A Meaningful Rite of Passage

A Meaningful Rite of Passage

Becoming a bar or bat mitzva is a rite of passage for all streams of Judaism in communities around the world. But ironically, in the Jewish state of Israel, many secular Jews do not have the resources needed to make the milestone event meaningful at their fingertips. The Yachad Program for Jewish Identity steps in to provide each young boy and girl with a meaningful and exciting experience through which their Jewish identity is strengthened and they become strong links in the generational Jewish chain.

putting on tefillin at the kotelIn Jewish communities around the world, a family interested in marking their son or daughter’s bar or bat mitzva has access to a local Jewish day school, a synagogue, a Hebrew school or after school program which enables them to learn about the milestone event and celebrate it in a meaningful manner.

But ironically, in the Jewish state of Israel, the experience is not available to everyone.  What if you are a secular Israeli Jew who wants to pass Jewish heritage on to your children but don’t feel comfortable in a synagogue? What if you grew up in the Former Soviet Union and don’t have the tools to teach your child because you yourself have not had a Jewish education? What if you are in a difficult economic situation? You cannot afford a tutor, and a party to celebrate with friends and family is out of the question.

OTS’s Yachad Program for Jewish Identity provides welcoming and meaningful Jewish programming to secular Jews, with the aim of connecting Jews of all backgrounds and ages to Judaism through experiential, welcoming classes and activities in community centers throughout the country. As part of this mission, the Yachad Program’s Jewish Cultural Coordinators also offer bar and bat mitzva programs, giving children the chance to prepare for their “coming of age” through classes that explore basic Jewish values and include volunteer opportunities.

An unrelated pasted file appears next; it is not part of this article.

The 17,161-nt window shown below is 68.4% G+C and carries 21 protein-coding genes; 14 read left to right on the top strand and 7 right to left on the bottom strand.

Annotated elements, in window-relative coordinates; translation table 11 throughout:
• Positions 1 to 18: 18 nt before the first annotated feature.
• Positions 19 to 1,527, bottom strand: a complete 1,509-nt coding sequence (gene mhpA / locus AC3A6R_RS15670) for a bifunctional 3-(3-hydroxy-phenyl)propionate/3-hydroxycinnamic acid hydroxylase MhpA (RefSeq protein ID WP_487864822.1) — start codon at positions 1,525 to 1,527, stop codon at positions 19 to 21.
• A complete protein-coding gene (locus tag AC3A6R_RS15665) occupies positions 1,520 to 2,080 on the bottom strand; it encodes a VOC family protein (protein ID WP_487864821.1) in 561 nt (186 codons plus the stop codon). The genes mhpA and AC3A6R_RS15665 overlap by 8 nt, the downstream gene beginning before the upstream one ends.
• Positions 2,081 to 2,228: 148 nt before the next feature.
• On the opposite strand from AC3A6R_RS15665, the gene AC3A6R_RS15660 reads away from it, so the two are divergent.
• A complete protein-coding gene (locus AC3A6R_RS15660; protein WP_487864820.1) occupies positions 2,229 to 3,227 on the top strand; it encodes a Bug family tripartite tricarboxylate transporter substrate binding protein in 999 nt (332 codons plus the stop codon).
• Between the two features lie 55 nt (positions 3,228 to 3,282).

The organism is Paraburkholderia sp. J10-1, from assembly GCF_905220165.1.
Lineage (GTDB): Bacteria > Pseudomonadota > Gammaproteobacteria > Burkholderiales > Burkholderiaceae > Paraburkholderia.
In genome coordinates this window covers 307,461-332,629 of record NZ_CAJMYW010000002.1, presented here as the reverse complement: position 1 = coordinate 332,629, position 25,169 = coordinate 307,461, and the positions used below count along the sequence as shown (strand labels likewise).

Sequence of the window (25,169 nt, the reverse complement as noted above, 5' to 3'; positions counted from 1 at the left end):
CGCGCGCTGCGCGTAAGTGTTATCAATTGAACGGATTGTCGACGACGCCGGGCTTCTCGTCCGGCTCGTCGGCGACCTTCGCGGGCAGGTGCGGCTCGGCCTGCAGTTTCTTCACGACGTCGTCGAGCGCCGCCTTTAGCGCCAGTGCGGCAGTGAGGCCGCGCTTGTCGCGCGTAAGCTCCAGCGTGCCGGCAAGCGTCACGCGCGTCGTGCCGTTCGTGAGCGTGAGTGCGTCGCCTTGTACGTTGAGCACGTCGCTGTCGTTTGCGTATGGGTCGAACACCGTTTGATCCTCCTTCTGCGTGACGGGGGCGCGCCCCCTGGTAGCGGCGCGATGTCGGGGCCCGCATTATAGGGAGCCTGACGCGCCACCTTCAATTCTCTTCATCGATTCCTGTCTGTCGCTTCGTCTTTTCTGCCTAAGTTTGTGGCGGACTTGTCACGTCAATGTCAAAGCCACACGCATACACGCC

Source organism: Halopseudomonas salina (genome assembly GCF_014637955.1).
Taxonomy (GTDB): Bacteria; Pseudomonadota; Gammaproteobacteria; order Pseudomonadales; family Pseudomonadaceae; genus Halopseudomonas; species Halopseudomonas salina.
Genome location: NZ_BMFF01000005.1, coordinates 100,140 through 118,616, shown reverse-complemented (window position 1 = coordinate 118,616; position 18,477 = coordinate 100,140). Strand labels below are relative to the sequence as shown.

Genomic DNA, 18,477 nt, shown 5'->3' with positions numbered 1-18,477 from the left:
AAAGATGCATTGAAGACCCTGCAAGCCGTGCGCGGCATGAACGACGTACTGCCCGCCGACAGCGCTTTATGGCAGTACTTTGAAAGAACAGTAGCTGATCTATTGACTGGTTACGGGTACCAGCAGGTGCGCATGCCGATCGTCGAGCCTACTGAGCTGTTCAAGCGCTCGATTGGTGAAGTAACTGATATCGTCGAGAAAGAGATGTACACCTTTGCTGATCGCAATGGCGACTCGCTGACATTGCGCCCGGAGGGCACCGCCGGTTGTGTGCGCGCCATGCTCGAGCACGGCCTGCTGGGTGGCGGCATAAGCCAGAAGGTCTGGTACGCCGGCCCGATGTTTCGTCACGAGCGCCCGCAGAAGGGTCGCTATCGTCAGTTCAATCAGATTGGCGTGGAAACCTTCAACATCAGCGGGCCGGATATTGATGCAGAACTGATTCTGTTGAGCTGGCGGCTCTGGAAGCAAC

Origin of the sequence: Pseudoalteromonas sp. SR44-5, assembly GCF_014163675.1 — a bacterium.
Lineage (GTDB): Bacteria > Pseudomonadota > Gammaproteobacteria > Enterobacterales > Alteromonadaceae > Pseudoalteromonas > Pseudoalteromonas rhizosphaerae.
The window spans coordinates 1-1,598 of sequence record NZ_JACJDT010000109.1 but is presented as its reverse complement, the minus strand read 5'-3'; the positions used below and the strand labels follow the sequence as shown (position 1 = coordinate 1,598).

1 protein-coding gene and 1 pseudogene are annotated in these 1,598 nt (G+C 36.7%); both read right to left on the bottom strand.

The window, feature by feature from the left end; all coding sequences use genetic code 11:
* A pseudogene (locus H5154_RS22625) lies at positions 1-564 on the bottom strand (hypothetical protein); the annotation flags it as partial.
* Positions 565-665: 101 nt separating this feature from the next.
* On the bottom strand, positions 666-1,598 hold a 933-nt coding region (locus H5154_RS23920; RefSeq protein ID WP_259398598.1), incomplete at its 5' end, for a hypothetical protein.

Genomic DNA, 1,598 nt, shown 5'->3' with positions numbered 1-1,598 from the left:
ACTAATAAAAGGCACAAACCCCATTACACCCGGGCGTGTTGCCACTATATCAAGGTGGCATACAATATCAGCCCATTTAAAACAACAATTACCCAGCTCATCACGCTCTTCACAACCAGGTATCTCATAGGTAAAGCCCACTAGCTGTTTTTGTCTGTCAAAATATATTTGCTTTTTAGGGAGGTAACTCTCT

Connecting Russian-Israelis to their Jewish Roots

“I grew up in Russia and my husband came from Peru,” relates Maria, a resident of Haifa. “We bring our children to all of the Yachad events during the course of the year, because we want to make sure that they understand their relationship to their Jewish heritage, but neither of us feels qualified to do that.”

Maria’s son Yoav just completed a bar mitzva course with Haifa’s Yachad coordinator, Lidia Stalmah, along with seven other boys his age. “It was so meaningful for to learn about the significance of becoming a bar mitzvah and travel to Jerusalem to visit the Kotel and celebrate in the Old City,” he says.

Everyone Has Something to Give

Another Yachad facilitator, Coby Pessel, just facilitated a bar and bat mitzva program for 16 disadvantaged families in the city of Raanana, where he serves as the Jewish Cultural Coordinator. Over the course of four months, participants learned about leading Jewish figures and the values and lessons we can learn from each one. When discussing Avraham, the group focused on the importance of giving to others; in the session on Rabbi Akiva, the children explored their own ability to make changes and accomplish important goals in their lives. In addition to learning, participants packaged food for needy families, actualizing the message that everyone has something to give.

“All of these families were referred to me by the Ministry of Social Welfare, and I wanted them to experience a meaningful process on the road to becoming a bar or bat mitzva, and to give them memories they would never forget,” notes Pessel. “They are poor, and they are used to receiving help from others. It was so meaningful to teach them that everyone can also be on the giving end, and that each one of us can reach high and change our lives.”


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